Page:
Rulemaking is the policy-making process for Executive and Independent agencies of the Federal government. Agencies use this process to develop and issue new regulations.
The recently redesigned " regulations.gov " website has made changes that facilitate the ability of any member of the public to comment on federal government regulations proposed by executive agencies. These changes are in furtherance of the mandates contained in presidential executive orders .
Executive Order 12866, "Regulatory Planning and Review," issued by President Clinton on September 30, 1993, instructs "...each agency should afford the public a meaningful opportunity to comment on any proposed regulation, which in most cases should include a comment period of not less than 60 days. "
Executive Order 13563,"Improving Regulation and Regulatory Review" , issued on January 18, 2011 by President Obama, directs agencies "To promote that open exchange, each agency, consistent with Executive Order 12866 and other applicable legal requirements, shall endeavor to provide the public with an opportunity to participate in the regulatory process. To the extent feasible and permitted by law, each agency shall afford the public a meaningful opportunity to comment through the Internet on any proposed regulation, with a comment period that should generally be at least 60 days. "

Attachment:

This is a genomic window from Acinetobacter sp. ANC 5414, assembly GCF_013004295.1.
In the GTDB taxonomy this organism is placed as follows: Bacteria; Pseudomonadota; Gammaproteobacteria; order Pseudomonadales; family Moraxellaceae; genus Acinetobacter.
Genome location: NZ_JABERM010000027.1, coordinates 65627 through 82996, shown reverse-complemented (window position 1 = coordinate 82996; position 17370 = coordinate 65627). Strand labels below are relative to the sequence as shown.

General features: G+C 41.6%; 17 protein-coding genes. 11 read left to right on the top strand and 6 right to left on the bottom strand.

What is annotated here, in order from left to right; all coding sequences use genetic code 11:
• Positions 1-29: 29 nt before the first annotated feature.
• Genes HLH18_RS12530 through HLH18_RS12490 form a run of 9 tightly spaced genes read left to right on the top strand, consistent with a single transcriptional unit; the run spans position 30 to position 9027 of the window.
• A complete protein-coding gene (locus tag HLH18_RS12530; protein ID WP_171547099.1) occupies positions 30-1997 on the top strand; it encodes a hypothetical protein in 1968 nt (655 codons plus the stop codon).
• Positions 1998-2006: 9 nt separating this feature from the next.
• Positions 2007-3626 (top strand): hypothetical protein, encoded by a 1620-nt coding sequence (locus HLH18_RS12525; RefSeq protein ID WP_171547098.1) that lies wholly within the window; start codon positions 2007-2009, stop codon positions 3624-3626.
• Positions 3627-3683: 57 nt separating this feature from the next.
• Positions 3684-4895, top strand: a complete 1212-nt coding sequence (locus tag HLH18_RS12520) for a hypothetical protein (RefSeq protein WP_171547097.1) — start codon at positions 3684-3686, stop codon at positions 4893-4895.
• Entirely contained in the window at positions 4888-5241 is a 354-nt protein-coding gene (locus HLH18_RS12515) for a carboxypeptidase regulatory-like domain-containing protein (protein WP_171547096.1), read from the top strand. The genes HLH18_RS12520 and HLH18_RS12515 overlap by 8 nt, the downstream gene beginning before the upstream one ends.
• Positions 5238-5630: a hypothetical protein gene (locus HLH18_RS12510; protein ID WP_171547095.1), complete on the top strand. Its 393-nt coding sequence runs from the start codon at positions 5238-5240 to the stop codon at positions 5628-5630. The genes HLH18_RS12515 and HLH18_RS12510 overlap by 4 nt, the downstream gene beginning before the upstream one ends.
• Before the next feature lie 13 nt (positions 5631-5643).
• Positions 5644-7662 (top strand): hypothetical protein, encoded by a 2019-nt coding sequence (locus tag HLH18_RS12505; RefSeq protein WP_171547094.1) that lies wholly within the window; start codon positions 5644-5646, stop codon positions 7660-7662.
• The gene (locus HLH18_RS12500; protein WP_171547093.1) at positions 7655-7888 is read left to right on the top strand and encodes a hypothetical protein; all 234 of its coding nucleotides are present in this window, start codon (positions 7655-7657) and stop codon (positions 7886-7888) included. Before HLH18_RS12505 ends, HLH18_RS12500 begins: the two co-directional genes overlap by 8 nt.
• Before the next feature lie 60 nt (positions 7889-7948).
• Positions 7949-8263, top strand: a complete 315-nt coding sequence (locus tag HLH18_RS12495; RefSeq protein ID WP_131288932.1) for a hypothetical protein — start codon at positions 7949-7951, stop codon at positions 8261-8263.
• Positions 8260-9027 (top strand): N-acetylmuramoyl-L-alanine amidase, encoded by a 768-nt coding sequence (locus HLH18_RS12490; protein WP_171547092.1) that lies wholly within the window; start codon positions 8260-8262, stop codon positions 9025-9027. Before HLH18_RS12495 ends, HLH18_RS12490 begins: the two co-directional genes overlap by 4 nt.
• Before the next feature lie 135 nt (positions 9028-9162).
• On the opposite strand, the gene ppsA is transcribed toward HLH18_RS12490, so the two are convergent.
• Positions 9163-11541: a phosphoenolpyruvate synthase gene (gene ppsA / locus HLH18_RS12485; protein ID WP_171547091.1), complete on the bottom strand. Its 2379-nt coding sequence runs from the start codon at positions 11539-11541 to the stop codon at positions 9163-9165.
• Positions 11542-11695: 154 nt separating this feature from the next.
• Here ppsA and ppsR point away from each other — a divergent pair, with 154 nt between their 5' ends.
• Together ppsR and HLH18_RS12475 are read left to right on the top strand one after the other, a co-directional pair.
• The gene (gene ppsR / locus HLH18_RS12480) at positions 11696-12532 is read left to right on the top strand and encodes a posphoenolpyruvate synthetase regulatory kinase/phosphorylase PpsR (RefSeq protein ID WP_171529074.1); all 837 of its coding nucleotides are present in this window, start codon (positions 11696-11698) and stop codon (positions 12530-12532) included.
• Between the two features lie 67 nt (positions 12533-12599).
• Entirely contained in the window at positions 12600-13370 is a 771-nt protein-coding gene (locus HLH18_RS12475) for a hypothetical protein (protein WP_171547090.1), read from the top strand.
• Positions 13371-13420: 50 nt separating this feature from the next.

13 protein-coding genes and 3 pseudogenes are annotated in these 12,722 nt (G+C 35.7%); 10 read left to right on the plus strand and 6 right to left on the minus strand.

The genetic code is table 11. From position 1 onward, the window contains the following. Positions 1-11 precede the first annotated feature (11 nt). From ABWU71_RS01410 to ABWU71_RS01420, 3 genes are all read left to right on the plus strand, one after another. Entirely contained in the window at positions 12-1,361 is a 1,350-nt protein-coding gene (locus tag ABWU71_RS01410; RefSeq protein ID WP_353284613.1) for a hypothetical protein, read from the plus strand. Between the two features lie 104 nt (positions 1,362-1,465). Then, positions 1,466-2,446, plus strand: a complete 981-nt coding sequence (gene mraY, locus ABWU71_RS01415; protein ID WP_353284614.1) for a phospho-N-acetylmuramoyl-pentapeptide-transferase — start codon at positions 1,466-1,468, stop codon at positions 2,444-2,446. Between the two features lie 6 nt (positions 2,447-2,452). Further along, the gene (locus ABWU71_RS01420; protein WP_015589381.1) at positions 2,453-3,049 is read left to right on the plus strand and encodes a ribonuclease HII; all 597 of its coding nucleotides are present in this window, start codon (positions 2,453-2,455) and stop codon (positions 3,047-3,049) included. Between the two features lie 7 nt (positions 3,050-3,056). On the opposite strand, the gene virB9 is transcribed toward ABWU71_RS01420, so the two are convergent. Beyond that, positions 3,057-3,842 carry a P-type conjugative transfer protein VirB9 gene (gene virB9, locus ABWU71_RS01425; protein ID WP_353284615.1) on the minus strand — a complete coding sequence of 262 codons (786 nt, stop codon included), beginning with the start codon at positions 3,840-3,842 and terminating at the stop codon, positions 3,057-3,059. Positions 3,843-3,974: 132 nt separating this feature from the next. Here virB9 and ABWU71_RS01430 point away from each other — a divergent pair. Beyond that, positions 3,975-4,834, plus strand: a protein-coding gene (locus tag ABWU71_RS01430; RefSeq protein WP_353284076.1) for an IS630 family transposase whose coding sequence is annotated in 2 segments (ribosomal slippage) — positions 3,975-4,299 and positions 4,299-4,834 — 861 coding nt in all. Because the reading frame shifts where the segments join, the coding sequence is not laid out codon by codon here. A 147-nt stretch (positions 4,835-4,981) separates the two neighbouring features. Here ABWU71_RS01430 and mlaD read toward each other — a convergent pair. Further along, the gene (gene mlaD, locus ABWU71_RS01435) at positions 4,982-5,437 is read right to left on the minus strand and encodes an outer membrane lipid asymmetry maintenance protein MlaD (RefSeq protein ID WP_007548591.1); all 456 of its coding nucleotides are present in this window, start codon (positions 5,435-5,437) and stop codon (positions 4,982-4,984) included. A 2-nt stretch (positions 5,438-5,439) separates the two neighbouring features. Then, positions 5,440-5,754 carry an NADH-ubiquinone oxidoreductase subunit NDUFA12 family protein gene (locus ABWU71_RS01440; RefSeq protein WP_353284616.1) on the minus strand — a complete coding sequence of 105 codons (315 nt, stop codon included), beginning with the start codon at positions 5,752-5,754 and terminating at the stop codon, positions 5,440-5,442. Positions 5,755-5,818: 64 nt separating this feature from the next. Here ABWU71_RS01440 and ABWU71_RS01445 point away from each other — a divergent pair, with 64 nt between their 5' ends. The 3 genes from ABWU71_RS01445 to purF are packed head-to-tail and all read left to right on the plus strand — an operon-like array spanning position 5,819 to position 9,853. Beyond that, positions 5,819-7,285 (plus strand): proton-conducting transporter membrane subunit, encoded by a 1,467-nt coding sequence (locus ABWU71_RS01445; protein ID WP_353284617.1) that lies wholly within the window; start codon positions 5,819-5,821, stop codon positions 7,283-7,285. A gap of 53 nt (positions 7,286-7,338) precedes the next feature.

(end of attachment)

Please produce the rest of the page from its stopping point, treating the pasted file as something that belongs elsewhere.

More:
To further these requirements the new site attempts to :
• Enhance the ability of the public to submit and review comments on all supporting scientific and technical documents of the rulemaking docket
• Increase public participation in the regulatory process with easier navigation, improved search and social media links to share regulatory information with others
It includes features to help users understand the regulatory process, under the "Learn Tab". Easy access to searching by keyword and finding regulations with comments due soon and newly posted regulations are provided under the "Search Tab" . This tab also has Improved layout of search results, filters and a document spotlight. The New "Browse Tab", features regulations grouped in 10 industry-related Categories and also provides for Browsing by hundreds of topics.
Integrated social media tools like "Regulations.gov Facebook" and a revitalized Twitter page will help educate users and allow the public to offer input on Regulations.gov features.
The site provides the text of the proposed regulations as they appear in the Federal Register :
Clicking on "Submit a Comment ", provides the online form for entering your comment and some identification information :
As the site mentions, comments can be a few sentences long, submitted by an individual, or can consist of detailed and lengthy submissions by interested organizations. You can actually have the satisfaction of seeing your comment on the Regulations.gov site !
However, given that certain regulations may receive thousands of comments, a Federal agency may need several weeks to process and review them before they are posted to Regulations.gov.
The process is really very straight forward. You may want to give it a try, on an issue you care about.